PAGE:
• 46. EPI Schedule: Wednesday
  • 47. Preventive Measure Health Promotion - is the process of enabling people to increase control over, and to improve, their health. It moves beyond a focus on individual behaviour towards a wide range of social and environmental interventions. (WHO, Bangkok Charter for Health Promotion in a Globalized World 1995)
  • 48. It is the science and art of helping people change their lifestyle to move toward a state of optimal health. This definition was derived from the 1974 Lalonde report from the Government of Canada Health promotion can be performed in various locations. Among the settings that have received special attention are the community, health care facilities, schools, and worksite
  • 49. Preventive Measure Environmental Sanitation - involves controlling the aspects of waste management that may lead to the transmission of disease. Included in the term waste management are water, solid waste, and industrial waste
  • 50. Integrity of Water Supply Proper Waste Disposal Food and Food Handlers Control of Vectors
  • 51. Preventive Measure Accessibility to Drugs/Health Care - Increasing access to affordable drugs in developing countries requires better government intervention, not less of it. (David Dickson, SciDev.Net Director)
  • 52. Outbreak - an occurrence of disease greater than would otherwise be expected at a particular time and place Epidemic - occurs when new cases of a certain disease, in a given human population, and during a given period, substantially exceed what is expected based on recent experience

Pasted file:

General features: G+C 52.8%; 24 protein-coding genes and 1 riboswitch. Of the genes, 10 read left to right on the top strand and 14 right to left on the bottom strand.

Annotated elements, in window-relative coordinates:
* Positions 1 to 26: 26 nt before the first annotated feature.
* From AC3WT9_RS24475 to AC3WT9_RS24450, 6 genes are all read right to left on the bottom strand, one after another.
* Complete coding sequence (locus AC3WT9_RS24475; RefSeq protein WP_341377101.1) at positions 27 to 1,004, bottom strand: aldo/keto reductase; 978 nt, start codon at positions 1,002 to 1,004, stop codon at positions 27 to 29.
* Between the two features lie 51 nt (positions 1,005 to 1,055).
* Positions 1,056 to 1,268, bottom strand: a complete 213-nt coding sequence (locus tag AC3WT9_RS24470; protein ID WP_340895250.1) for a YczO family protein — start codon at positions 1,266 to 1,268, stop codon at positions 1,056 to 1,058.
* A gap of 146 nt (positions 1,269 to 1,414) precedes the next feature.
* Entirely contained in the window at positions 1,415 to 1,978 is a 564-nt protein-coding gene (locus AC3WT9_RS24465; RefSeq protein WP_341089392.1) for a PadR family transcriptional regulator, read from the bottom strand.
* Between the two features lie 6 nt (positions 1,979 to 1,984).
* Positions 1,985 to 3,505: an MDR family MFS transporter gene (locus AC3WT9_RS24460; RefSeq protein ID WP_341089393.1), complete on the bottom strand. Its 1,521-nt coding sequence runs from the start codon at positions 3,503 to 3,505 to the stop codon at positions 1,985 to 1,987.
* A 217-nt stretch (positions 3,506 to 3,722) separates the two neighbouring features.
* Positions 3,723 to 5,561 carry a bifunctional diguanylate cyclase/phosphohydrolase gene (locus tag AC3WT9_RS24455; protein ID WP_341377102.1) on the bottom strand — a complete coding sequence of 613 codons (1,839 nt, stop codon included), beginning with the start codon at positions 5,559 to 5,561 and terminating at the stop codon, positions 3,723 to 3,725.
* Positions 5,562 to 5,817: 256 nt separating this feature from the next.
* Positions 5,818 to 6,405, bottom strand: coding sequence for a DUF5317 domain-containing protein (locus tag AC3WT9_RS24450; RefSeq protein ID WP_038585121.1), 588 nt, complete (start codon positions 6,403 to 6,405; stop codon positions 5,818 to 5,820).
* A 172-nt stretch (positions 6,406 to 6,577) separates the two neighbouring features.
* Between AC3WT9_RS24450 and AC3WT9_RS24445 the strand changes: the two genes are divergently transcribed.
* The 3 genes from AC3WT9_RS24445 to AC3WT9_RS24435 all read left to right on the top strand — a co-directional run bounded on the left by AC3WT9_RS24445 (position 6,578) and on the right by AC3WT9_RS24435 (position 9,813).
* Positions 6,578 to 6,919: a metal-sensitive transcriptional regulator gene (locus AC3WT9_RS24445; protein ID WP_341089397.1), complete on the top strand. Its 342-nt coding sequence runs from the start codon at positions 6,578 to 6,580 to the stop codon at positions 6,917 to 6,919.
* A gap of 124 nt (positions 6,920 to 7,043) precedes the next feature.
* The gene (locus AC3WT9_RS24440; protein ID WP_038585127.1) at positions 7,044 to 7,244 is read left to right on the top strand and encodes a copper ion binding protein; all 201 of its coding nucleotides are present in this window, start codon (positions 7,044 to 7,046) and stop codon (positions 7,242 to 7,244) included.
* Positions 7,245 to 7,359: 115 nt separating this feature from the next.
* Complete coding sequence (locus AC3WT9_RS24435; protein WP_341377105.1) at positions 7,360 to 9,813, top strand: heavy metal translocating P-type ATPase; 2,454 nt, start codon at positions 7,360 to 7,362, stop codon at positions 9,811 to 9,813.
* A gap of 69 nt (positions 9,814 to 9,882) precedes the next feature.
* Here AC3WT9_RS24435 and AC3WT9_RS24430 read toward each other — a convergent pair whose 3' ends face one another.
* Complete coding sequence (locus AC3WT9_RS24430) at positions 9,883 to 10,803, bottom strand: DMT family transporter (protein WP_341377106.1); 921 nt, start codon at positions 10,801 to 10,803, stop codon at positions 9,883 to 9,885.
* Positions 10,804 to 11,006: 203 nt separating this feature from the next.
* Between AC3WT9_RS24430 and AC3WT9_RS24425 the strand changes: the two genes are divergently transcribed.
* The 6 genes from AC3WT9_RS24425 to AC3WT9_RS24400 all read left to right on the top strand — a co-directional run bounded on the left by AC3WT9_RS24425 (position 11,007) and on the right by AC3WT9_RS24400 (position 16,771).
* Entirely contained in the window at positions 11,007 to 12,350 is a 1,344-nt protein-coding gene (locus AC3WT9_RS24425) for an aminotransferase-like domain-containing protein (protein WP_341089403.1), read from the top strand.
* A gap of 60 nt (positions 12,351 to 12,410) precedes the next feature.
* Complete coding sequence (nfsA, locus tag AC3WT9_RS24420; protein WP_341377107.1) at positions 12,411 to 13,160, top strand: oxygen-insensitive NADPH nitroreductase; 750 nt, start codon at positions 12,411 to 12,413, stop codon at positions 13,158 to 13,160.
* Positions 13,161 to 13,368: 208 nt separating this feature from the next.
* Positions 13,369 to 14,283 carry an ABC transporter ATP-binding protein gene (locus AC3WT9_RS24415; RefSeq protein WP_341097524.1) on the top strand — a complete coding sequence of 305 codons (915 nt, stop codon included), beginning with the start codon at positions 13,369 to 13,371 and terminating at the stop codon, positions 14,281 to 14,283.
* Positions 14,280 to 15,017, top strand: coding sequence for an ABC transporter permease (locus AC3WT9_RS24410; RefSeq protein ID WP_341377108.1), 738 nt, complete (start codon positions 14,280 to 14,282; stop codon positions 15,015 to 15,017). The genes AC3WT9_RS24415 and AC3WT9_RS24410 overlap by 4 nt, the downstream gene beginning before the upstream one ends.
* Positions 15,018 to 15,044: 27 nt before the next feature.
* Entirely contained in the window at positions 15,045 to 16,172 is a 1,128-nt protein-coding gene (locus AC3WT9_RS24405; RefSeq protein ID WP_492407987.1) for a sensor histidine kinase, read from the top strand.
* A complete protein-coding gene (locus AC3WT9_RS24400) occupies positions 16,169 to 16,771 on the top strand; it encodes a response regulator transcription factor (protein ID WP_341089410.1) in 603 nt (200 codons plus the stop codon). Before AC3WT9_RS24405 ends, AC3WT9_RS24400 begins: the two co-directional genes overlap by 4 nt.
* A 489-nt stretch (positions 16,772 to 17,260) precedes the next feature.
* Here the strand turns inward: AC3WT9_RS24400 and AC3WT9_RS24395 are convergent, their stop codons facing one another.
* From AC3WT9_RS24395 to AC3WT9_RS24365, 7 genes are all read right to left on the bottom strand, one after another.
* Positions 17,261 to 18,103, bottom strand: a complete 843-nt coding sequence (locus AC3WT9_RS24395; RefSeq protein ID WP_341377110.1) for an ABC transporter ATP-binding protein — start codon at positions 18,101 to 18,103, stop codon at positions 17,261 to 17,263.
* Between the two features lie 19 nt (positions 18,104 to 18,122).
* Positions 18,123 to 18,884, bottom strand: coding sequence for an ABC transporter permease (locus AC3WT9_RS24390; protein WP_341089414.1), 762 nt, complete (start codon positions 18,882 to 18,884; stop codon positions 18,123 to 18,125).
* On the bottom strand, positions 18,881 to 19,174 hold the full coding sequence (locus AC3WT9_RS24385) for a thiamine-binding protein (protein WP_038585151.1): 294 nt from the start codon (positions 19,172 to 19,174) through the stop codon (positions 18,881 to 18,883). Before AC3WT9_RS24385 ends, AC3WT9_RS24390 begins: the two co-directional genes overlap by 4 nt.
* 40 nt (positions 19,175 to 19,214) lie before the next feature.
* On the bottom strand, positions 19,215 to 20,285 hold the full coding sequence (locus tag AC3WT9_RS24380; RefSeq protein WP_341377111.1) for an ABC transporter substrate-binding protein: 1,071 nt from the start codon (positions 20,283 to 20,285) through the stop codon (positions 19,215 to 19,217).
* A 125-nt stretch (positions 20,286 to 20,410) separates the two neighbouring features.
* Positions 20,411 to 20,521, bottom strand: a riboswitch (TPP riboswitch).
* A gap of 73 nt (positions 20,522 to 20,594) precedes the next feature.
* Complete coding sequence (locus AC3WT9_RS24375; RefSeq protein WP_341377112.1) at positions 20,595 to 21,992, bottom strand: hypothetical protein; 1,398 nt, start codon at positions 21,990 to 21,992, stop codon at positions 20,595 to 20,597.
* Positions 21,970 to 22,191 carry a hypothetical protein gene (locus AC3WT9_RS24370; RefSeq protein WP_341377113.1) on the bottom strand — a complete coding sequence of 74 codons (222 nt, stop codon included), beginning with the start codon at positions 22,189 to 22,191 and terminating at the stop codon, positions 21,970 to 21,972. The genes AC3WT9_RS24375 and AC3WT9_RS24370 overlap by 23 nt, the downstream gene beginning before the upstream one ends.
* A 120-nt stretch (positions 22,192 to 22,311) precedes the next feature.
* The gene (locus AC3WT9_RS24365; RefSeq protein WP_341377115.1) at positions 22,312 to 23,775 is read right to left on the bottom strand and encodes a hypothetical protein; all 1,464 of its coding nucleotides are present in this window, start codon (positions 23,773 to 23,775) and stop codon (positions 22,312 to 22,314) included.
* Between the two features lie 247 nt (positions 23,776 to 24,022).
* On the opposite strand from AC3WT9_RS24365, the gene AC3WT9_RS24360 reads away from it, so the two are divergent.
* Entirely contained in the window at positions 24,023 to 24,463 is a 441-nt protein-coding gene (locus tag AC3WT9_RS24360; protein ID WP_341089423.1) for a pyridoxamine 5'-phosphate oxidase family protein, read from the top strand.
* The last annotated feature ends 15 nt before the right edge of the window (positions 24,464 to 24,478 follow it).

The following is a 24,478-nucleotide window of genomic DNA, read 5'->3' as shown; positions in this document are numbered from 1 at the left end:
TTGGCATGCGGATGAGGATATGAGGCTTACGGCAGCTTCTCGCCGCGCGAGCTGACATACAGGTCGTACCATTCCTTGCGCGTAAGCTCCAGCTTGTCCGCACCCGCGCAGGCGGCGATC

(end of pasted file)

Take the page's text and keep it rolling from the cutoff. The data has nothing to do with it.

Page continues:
• 53. Endemic - that infection is maintained in the population without the need for external inputs Pandemic - an epidemic of infectious disease that is spreading through human populations across a large region; for instance multiple continents, or even worldwide
  • 54. Notifiable Diseases - any disease that is required by law to be reported to government authorities. The collation of information allows the authorities to monitor the disease, and provides early warning of possible outbreaks Republic Act No. 3573 – Law of Reporting Communicable Diseases a.k.a. Revised List of Notifiable Diseases, Syndromes, Health-related events and conditions
  • 55. “Thought is an infection. In the case of certain thoughts, it becomes an epidemic.” Wallace Stevens